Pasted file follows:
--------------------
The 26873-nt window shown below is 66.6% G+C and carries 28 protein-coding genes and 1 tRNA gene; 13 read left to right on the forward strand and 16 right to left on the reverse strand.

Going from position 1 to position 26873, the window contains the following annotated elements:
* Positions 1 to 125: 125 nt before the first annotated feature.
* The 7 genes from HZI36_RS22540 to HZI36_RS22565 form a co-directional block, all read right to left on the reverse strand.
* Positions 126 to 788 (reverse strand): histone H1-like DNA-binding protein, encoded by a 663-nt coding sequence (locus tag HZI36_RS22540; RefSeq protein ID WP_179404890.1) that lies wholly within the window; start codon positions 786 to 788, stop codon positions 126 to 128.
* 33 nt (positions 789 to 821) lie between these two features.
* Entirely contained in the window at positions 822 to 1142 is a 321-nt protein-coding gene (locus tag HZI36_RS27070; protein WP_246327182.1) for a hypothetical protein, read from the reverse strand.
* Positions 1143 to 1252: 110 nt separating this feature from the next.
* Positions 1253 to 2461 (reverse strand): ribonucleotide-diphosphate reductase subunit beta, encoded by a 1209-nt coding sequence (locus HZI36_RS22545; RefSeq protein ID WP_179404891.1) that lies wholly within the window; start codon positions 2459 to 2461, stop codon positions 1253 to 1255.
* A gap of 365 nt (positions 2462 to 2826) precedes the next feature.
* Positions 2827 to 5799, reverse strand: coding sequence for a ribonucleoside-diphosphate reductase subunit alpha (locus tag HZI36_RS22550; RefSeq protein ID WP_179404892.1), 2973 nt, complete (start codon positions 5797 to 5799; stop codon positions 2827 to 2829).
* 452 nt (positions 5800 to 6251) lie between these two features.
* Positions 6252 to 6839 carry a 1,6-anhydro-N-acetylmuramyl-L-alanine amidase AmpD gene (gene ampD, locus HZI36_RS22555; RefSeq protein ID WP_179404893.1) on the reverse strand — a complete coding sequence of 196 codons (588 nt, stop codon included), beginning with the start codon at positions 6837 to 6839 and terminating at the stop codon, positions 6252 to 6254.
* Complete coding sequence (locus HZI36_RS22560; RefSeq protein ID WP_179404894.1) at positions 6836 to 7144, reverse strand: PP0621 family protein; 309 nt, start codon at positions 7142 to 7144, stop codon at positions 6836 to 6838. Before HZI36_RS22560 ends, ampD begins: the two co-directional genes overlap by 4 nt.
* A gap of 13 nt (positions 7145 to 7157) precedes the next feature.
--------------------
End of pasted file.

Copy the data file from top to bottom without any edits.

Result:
The 26873-nt window shown below is 66.6% G+C and carries 28 protein-coding genes and 1 tRNA gene; 13 read left to right on the forward strand and 16 right to left on the reverse strand.

Going from position 1 to position 26873, the window contains the following annotated elements:
* Positions 1 to 125: 125 nt before the first annotated feature.
* The 7 genes from HZI36_RS22540 to HZI36_RS22565 form a co-directional block, all read right to left on the reverse strand.
* Positions 126 to 788 (reverse strand): histone H1-like DNA-binding protein, encoded by a 663-nt coding sequence (locus tag HZI36_RS22540; RefSeq protein ID WP_179404890.1) that lies wholly within the window; start codon positions 786 to 788, stop codon positions 126 to 128.
* 33 nt (positions 789 to 821) lie between these two features.
* Entirely contained in the window at positions 822 to 1142 is a 321-nt protein-coding gene (locus tag HZI36_RS27070; protein WP_246327182.1) for a hypothetical protein, read from the reverse strand.
* Positions 1143 to 1252: 110 nt separating this feature from the next.
* Positions 1253 to 2461 (reverse strand): ribonucleotide-diphosphate reductase subunit beta, encoded by a 1209-nt coding sequence (locus HZI36_RS22545; RefSeq protein ID WP_179404891.1) that lies wholly within the window; start codon positions 2459 to 2461, stop codon positions 1253 to 1255.
* A gap of 365 nt (positions 2462 to 2826) precedes the next feature.
* Positions 2827 to 5799, reverse strand: coding sequence for a ribonucleoside-diphosphate reductase subunit alpha (locus tag HZI36_RS22550; RefSeq protein ID WP_179404892.1), 2973 nt, complete (start codon positions 5797 to 5799; stop codon positions 2827 to 2829).
* 452 nt (positions 5800 to 6251) lie between these two features.
* Positions 6252 to 6839 carry a 1,6-anhydro-N-acetylmuramyl-L-alanine amidase AmpD gene (gene ampD, locus HZI36_RS22555; RefSeq protein ID WP_179404893.1) on the reverse strand — a complete coding sequence of 196 codons (588 nt, stop codon included), beginning with the start codon at positions 6837 to 6839 and terminating at the stop codon, positions 6252 to 6254.
* Complete coding sequence (locus HZI36_RS22560; RefSeq protein ID WP_179404894.1) at positions 6836 to 7144, reverse strand: PP0621 family protein; 309 nt, start codon at positions 7142 to 7144, stop codon at positions 6836 to 6838. Before HZI36_RS22560 ends, ampD begins: the two co-directional genes overlap by 4 nt.
* A gap of 13 nt (positions 7145 to 7157) precedes the next feature.